By Frances Hill, Diversity and Inclusion ambassador, Institute of Directors (IoD) Northern Ireland

Recent government statistics have revealed that almost 40 per cent of UK FTSE 100 board positions are now held by women.

The data published in the FTSE Women Leaders Review, placed the UK second in international rankings for board representation behind France – great news for efforts to foster greater diversity in our boardrooms.

To be truly effective, an organisation’s board should encompass a range of diverse skills, views and experience to allow for appropriate decision making.

This represents good corporate governance, which is central to helping businesses to improve performance, drive growth, manage risks and attract and retain investors.

But it’s not a box-ticking exercise.

An ever-growing body of research from outlets such as McKinsey and Company and The London Business School Leadership Institute argues the case for increased female representation on boards, citing a wide range of benefits – including better future financial performance, higher stock returns, the avoidance of shareholder dissent and an emphasis on boardroom relationships and collaboration.

The FTSE Women Leaders Review, which monitors women’s representation in 24,000 positions on FTSE 350 Boards and in leadership teams of the UK’s biggest companies, built on the success of the previous Hampton-Alexander and Davies Reviews.

The latest findings demonstrate a major sea-change in attitudes towards getting women leaders to the top table of business in the UK, with women’s board representation increasing by almost 40 per cent in 2021 across the FTSE 100, FTSE 250 and FTSE 350.

It is true that positive progress has been made across senior roles and this should be recognised and celebrated. However, there is still a significant way to go in terms of increasing the number of female CEOs, managing directors and those occupying key functional roles.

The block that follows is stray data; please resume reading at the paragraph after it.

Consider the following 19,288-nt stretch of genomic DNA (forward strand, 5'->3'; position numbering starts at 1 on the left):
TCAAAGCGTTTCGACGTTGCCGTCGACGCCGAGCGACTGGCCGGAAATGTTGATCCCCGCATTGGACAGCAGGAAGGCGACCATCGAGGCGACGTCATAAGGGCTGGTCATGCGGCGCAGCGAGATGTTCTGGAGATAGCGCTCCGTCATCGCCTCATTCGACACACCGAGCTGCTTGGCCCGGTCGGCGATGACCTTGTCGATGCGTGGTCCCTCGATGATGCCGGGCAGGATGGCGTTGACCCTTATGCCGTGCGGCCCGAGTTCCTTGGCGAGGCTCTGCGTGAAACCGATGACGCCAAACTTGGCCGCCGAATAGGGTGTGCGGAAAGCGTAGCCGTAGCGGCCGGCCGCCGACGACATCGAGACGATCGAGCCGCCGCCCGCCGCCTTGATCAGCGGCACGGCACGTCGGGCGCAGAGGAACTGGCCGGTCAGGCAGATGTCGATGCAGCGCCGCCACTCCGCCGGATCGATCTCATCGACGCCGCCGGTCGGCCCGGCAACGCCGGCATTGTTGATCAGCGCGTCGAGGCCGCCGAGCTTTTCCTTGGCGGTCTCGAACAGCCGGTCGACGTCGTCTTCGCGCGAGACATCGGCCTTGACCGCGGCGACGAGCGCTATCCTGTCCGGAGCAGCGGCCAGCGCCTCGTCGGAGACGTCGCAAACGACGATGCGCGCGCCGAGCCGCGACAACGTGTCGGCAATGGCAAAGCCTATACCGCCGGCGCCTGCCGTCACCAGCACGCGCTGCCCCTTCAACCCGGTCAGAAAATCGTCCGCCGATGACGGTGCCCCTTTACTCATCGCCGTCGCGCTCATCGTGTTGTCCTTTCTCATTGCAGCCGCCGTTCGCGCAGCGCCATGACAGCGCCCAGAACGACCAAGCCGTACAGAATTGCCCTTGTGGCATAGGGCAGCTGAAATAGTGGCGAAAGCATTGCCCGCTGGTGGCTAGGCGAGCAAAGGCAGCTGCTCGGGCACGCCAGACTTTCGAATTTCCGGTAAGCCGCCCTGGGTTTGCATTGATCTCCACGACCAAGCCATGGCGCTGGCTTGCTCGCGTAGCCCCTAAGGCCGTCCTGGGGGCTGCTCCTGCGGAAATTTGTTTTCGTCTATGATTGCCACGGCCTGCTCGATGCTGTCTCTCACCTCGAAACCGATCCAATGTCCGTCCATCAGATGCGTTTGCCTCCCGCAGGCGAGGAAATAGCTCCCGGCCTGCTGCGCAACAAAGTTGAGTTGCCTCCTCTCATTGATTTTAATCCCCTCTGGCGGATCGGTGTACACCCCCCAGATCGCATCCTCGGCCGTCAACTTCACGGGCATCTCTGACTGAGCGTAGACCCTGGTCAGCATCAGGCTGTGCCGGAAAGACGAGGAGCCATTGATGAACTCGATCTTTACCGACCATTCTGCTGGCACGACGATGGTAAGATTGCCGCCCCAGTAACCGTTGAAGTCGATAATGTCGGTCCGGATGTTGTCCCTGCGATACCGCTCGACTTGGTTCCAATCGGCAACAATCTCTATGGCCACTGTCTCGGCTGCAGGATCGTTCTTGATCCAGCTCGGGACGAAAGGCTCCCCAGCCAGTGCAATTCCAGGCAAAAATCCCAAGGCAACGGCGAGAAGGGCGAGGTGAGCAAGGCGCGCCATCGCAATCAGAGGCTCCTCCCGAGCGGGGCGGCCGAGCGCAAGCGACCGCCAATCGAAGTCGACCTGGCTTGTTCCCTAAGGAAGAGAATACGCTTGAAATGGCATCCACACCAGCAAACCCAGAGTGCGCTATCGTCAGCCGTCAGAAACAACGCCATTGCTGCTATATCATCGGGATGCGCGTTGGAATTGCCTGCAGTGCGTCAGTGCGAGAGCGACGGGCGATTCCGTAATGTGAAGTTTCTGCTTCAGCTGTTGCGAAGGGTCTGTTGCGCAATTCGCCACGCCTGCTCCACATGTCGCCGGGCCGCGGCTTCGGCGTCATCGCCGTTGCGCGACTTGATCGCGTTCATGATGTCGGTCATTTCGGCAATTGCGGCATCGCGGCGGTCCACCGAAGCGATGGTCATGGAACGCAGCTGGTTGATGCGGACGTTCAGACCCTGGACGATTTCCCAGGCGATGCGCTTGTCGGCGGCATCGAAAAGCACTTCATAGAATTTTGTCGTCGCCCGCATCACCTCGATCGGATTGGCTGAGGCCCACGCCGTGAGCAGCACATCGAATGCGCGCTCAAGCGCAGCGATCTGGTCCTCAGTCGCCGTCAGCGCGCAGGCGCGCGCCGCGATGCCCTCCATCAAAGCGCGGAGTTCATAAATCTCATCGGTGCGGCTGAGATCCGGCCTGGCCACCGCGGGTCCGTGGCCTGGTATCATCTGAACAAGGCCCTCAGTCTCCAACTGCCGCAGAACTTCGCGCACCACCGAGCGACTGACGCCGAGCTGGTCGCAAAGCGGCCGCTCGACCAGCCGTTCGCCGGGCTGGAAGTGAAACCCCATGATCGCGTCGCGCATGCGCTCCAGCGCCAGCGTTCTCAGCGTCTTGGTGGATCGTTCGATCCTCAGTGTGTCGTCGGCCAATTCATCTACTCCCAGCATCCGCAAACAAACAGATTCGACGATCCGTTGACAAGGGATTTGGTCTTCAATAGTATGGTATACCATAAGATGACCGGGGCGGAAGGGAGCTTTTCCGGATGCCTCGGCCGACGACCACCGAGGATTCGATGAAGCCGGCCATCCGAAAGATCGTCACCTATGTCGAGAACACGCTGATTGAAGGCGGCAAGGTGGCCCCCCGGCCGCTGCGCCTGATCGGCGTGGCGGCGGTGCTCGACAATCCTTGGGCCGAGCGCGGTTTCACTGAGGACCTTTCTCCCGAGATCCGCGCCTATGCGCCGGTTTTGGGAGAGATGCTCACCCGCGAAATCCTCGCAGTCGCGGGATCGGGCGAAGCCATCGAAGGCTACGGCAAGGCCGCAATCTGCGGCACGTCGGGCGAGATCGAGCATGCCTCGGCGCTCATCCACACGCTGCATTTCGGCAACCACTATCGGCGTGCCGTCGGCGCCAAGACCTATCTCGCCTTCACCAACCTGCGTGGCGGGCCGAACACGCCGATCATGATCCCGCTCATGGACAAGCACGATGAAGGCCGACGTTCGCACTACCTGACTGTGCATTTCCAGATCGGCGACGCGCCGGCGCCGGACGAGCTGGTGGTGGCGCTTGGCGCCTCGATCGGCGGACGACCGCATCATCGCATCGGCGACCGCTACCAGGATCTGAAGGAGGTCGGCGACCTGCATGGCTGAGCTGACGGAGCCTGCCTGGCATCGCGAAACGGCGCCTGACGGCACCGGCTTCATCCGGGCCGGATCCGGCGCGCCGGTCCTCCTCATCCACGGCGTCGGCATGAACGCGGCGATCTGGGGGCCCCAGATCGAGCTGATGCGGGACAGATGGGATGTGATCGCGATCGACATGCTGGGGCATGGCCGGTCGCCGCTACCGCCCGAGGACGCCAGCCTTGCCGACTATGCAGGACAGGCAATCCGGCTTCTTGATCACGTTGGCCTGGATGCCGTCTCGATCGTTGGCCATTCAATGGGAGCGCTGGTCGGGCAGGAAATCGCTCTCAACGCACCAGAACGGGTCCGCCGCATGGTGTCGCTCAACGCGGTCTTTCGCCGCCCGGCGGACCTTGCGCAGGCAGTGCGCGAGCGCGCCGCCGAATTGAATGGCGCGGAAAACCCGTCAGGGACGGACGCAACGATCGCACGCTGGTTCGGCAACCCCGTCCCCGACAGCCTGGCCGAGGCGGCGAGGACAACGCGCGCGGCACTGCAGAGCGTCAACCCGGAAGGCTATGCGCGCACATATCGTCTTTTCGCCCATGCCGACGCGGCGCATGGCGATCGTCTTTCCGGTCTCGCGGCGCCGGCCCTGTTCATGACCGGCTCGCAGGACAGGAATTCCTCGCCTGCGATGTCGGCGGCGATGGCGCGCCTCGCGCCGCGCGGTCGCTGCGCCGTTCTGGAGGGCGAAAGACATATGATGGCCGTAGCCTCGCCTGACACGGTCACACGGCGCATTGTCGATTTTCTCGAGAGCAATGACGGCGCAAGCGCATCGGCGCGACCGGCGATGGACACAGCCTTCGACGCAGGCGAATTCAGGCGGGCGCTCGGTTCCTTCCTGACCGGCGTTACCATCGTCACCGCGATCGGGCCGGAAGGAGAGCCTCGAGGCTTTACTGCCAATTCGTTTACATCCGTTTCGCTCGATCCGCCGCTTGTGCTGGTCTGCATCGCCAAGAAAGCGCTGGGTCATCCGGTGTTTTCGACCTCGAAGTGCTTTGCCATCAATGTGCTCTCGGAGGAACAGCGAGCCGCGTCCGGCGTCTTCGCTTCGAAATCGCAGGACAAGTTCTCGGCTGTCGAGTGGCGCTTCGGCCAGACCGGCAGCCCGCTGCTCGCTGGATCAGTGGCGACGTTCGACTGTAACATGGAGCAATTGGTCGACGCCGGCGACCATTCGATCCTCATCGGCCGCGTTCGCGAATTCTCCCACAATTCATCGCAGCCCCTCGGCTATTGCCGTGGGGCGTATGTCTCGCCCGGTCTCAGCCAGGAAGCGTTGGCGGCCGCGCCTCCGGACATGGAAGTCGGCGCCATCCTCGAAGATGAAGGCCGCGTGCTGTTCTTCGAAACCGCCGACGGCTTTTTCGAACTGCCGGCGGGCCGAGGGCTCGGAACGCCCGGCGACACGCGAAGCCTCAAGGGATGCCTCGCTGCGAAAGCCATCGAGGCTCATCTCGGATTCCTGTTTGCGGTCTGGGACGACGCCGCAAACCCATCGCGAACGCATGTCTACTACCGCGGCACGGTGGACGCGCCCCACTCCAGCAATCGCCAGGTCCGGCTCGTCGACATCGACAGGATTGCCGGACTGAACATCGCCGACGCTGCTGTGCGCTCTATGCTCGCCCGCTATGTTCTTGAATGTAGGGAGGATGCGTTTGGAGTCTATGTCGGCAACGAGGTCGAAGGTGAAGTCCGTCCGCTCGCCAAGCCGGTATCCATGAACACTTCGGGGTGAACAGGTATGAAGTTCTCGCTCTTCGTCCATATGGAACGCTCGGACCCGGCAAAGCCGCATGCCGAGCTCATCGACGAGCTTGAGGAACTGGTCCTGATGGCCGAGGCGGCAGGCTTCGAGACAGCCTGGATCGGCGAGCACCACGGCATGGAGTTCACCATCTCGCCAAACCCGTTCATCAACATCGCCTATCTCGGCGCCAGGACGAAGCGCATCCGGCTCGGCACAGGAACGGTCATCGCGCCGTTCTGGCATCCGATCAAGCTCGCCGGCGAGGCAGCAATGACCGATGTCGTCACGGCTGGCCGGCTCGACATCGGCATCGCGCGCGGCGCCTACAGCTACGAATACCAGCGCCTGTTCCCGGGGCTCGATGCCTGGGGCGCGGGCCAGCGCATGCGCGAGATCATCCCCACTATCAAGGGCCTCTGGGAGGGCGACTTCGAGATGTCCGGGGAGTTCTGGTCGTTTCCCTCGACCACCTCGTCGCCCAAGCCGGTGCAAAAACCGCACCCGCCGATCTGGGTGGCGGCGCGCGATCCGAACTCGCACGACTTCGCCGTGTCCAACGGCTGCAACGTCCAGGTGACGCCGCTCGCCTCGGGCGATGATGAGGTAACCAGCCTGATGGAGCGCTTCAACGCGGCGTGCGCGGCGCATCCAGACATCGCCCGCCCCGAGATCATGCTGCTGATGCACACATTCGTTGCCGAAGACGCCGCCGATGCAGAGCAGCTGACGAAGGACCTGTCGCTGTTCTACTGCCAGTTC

Achieving gender balance is the goal for many organisations and businesses, and despite challenges this is by no means unachievable providing the appropriate measures are put in place.

The FTSE Women Leaders Review provides detail on a number of key recommendations aimed at building on previous successes and achieving gender balance within boardrooms by 2025.

These include increasing the voluntary target for FTSE 350 boards and leadership teams to a minimum of 40 per cent women, encouraging FTSE 350 companies to have at least one woman in the Chair or Senior Independent Director role on the Board and promoting the development of best practice guidance to encourage boards that have not achieved the prior 33 per cent target, to do so.

Although this guidance is aimed towards some of the UK’s largest companies, smaller businesses should also consider adopting these measures.

Thankfully there are already numerous examples of inspirational and successful women in top jobs within some of Northern Ireland’s leading businesses and organisations and we are proud that many are also IoD members.

This was clearly in evidence last month when the Institute of Directors hosted its annual Women’s Leadership Conference, uniting and showcasing many of Northern Ireland’s most prominent female leaders.

Events such as these demonstrate the strength of the female business community and provide insight into the achievements and successes of women in leadership positions, further supporting the case for greater female representation on business boards.

Promoting business diversity is to be welcomed not only in terms of gender but also age, ethnicity, sexuality, and nationality as part of a genuine commitment to fostering best practice and good governance.